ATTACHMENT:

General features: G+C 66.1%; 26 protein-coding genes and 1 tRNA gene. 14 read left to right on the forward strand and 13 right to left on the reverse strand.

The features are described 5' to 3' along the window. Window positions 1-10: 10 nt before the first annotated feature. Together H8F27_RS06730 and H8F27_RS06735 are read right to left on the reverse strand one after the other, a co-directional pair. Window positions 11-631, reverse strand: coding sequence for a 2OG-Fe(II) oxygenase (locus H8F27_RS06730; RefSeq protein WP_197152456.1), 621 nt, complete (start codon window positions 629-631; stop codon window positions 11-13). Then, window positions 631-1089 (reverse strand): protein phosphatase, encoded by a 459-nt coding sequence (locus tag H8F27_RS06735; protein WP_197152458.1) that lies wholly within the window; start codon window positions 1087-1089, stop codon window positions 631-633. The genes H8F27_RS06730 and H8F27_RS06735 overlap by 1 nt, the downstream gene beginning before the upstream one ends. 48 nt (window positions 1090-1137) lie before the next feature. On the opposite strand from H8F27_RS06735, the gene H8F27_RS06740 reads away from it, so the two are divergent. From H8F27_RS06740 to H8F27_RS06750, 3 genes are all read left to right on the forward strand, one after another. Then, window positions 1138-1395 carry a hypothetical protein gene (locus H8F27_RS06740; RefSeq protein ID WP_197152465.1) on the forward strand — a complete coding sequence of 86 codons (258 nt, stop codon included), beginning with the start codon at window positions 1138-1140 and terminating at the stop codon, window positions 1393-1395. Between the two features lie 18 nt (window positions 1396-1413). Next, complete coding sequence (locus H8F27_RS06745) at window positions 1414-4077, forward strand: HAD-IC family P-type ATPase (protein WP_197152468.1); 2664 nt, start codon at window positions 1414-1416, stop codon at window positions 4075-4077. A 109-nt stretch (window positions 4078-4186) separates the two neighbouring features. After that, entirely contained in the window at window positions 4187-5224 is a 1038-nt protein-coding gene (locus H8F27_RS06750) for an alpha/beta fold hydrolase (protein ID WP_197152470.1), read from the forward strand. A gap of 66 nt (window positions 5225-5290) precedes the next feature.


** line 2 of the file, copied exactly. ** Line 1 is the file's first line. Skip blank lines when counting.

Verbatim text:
The features are described 5' to 3' along the window. Window positions 1-10: 10 nt before the first annotated feature. Together H8F27_RS06730 and H8F27_RS06735 are read right to left on the reverse strand one after the other, a co-directional pair. Window positions 11-631, reverse strand: coding sequence for a 2OG-Fe(II) oxygenase (locus H8F27_RS06730; RefSeq protein WP_197152456.1), 621 nt, complete (start codon window positions 629-631; stop codon window positions 11-13). Then, window positions 631-1089 (reverse strand): protein phosphatase, encoded by a 459-nt coding sequence (locus tag H8F27_RS06735; protein WP_197152458.1) that lies wholly within the window; start codon window positions 1087-1089, stop codon window positions 631-633. The genes H8F27_RS06730 and H8F27_RS06735 overlap by 1 nt, the downstream gene beginning before the upstream one ends. 48 nt (window positions 1090-1137) lie before the next feature. On the opposite strand from H8F27_RS06735, the gene H8F27_RS06740 reads away from it, so the two are divergent. From H8F27_RS06740 to H8F27_RS06750, 3 genes are all read left to right on the forward strand, one after another. Then, window positions 1138-1395 carry a hypothetical protein gene (locus H8F27_RS06740; RefSeq protein ID WP_197152465.1) on the forward strand — a complete coding sequence of 86 codons (258 nt, stop codon included), beginning with the start codon at window positions 1138-1140 and terminating at the stop codon, window positions 1393-1395. Between the two features lie 18 nt (window positions 1396-1413). Next, complete coding sequence (locus H8F27_RS06745) at window positions 1414-4077, forward strand: HAD-IC family P-type ATPase (protein WP_197152468.1); 2664 nt, start codon at window positions 1414-1416, stop codon at window positions 4075-4077. A 109-nt stretch (window positions 4078-4186) separates the two neighbouring features. After that, entirely contained in the window at window positions 4187-5224 is a 1038-nt protein-coding gene (locus H8F27_RS06750) for an alpha/beta fold hydrolase (protein ID WP_197152470.1), read from the forward strand. A gap of 66 nt (window positions 5225-5290) precedes the next feature.